The Final Frontier – The Thames at Gravesend

The London Spiral is a walk around the whole of London. The final stage of this epic circumnavigation began at Longfield (trains from London Victoria station) in July 2019, walking across chalky farmland into the riverside town of Gravesend.

This stage brings to a conclusion the whole walk conceived over four years ago (2015) by Tim Ingram-Smith, Charlie Fox and Gail Astbury, and now becoming a recognised trail. If you’re looking for your next challenge, this could be it.

My purpose in the walk was to get to know London, encapsulating it, cutting tangentially across its arterial road and rail ways, exploring the well known and local. In that I’ve succeeded. I’ve not just walked it once, but due to reconnaissance, I’ve walked or cycled it at least once more; that turns 250 miles or so into 500 miles, and a song by the Proclaimers.

This last stage concludes with a celebration of achievement for all those who’ve taken part, and a chance to look back on all the stages of the London Spiral.

Meadow at Longfield, Kent

Harvesting lambs lettuce, Southfleet Kent

Hook Green farm house

Southfleet village, Kent

By Broadditch Pond, Southfleet, click for larger size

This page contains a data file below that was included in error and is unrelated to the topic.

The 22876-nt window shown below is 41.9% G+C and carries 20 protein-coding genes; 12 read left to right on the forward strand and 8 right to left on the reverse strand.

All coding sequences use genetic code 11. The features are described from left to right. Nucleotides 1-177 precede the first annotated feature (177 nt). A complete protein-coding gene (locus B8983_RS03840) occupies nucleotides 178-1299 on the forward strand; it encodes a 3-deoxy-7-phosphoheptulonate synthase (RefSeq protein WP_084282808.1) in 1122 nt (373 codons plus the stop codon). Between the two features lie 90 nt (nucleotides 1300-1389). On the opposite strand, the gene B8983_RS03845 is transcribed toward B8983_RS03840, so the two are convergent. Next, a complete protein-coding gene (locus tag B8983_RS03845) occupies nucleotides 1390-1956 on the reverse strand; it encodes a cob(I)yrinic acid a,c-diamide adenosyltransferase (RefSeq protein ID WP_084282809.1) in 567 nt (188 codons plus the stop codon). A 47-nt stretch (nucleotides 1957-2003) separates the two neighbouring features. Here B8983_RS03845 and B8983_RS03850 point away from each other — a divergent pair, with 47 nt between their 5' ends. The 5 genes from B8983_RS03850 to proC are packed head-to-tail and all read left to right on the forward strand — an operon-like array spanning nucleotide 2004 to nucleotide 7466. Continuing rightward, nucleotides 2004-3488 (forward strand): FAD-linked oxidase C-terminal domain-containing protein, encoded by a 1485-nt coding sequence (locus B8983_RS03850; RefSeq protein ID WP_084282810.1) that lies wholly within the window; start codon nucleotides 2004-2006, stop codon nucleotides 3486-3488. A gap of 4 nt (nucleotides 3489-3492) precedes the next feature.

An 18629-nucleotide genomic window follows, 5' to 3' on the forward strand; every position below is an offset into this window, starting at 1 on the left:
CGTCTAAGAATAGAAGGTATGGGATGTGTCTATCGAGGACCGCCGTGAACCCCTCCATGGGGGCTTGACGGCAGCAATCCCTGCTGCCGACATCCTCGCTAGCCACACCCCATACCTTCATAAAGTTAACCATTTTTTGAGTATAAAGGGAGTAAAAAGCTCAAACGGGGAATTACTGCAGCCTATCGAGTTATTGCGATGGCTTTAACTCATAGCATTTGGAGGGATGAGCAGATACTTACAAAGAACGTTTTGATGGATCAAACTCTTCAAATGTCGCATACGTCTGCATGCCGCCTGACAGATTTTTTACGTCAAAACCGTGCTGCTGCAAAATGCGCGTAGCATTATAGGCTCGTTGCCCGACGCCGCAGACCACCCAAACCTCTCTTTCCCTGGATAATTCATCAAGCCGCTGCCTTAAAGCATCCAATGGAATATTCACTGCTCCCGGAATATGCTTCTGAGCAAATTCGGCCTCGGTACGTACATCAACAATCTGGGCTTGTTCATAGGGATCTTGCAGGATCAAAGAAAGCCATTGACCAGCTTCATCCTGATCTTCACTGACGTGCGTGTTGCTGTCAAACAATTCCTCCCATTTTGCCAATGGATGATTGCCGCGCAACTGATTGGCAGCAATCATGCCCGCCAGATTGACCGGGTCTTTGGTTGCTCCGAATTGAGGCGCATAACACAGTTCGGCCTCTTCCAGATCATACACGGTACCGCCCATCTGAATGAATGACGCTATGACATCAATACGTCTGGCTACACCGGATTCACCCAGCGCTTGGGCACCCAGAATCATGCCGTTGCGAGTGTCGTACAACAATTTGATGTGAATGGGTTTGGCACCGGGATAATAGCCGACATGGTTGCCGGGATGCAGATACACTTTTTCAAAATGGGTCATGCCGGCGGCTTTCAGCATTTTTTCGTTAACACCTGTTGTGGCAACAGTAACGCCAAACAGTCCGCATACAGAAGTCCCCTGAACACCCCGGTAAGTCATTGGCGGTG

Wheat field by New Barn Lane

Polytunnels growing blackberry plants, Kent

Dogrose bushes above A2 in Kent

Hogs Lane field with Watling Street (A2 motorway) beyond the green hedge

Pocahontas statue, who came to this town 400 years ago. Now Gravesend has many newcomers from all across the world (Map of population across London)

Statue commemorating Mahinder Singh Pujji who came to the UK and Gravesend from India to participate in the second world war; lighthouse boat behind.

View from the north bank back across to Gravesend, whose buildings are dwarfed by the scale of the supertankers carrying freight up the Thames.

Thanks to RIVA restaurant for hosting our arrival celebration.

Meeting place: Longfield station (trains from Victoria)
Date & time: Sunday July 14th 2019, 1 pm
Distance: the walk is approximately 6 miles, across open farm land, then through the suburbs of Gravesend
End point:
At Gravesend Pier, in sight of the ferry across the Thames, and the continuation of the spiral, then celebration at Riva. Trains to Victoria
Cost
: free
Contact: email: tim.ingram-smith@virgin.net   mobile: 077932 00932

Pictures by Jane:

Pictures by Colin:

Fame at last – media coverage of the London Spiral

My Spiral Walk around London has been published in the June 2019 Country Walking magazine as part of a feature on walking in London and National Park City.

https://pocketmags.com/country-walking-magazine
Available at all big newsagents for another couple of weeks!

The walk also got coverage in May on cool things-to-do site Londonist.com prompting site visits to rocket from a typical 14 per day to 2,900! They also saw click throughs rise to their Matt Brown article.

https://londonist.com/london/great-outdoors/that-new-walking-challenge-you-were-looking-for-try-the-london-spiral?rel=handpicked

So it has taken 4 years, 42 stages and 240 miles of walking to get noticed 🙂

Andrea : Well done Tim – that’s brilliant